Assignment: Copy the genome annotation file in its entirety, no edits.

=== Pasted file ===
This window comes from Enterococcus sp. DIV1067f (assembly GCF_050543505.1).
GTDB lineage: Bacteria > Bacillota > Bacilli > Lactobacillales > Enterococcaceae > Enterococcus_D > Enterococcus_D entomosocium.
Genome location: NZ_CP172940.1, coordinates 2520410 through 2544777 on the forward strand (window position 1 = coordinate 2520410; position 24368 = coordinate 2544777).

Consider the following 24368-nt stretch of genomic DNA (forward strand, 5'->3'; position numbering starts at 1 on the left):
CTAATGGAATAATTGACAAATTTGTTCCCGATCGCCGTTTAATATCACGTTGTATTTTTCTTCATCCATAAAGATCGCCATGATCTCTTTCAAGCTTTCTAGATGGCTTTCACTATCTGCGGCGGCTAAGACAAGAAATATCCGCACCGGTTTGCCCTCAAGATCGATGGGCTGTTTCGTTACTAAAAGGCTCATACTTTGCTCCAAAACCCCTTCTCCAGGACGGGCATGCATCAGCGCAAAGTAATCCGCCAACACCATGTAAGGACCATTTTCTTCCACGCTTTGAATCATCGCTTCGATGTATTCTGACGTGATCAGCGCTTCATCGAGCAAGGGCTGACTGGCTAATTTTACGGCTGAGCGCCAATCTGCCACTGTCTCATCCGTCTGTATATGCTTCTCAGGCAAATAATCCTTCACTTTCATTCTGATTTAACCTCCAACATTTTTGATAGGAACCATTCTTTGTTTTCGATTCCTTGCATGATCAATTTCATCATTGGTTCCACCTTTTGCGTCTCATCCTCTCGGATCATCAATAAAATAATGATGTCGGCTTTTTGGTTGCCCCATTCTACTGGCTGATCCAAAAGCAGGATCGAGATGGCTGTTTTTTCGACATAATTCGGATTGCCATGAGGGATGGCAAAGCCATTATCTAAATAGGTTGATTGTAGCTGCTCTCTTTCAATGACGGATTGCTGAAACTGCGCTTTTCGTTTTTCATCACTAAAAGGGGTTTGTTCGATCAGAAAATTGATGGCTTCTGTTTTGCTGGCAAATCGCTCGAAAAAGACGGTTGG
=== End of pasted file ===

This window comes from Enterococcus sp. DIV1067f (assembly GCF_050543505.1).
GTDB lineage: Bacteria > Bacillota > Bacilli > Lactobacillales > Enterococcaceae > Enterococcus_D > Enterococcus_D entomosocium.
Genome location: NZ_CP172940.1, coordinates 2520410 through 2544777 on the forward strand (window position 1 = coordinate 2520410; position 24368 = coordinate 2544777).

Consider the following 24368-nt stretch of genomic DNA (forward strand, 5'->3'; position numbering starts at 1 on the left):
CTAATGGAATAATTGACAAATTTGTTCCCGATCGCCGTTTAATATCACGTTGTATTTTTCTTCATCCATAAAGATCGCCATGATCTCTTTCAAGCTTTCTAGATGGCTTTCACTATCTGCGGCGGCTAAGACAAGAAATATCCGCACCGGTTTGCCCTCAAGATCGATGGGCTGTTTCGTTACTAAAAGGCTCATACTTTGCTCCAAAACCCCTTCTCCAGGACGGGCATGCATCAGCGCAAAGTAATCCGCCAACACCATGTAAGGACCATTTTCTTCCACGCTTTGAATCATCGCTTCGATGTATTCTGACGTGATCAGCGCTTCATCGAGCAAGGGCTGACTGGCTAATTTTACGGCTGAGCGCCAATCTGCCACTGTCTCATCCGTCTGTATATGCTTCTCAGGCAAATAATCCTTCACTTTCATTCTGATTTAACCTCCAACATTTTTGATAGGAACCATTCTTTGTTTTCGATTCCTTGCATGATCAATTTCATCATTGGTTCCACCTTTTGCGTCTCATCCTCTCGGATCATCAATAAAATAATGATGTCGGCTTTTTGGTTGCCCCATTCTACTGGCTGATCCAAAAGCAGGATCGAGATGGCTGTTTTTTCGACATAATTCGGATTGCCATGAGGGATGGCAAAGCCATTATCTAAATAGGTTGATTGTAGCTGCTCTCTTTCAATGACGGATTGCTGAAACTGCGCTTTTCGTTTTTCATCACTAAAAGGGGTTTGTTCGATCAGAAAATTGATGGCTTCTGTTTTGCTGGCAAATCGCTCGAAAAAGACGGTTGG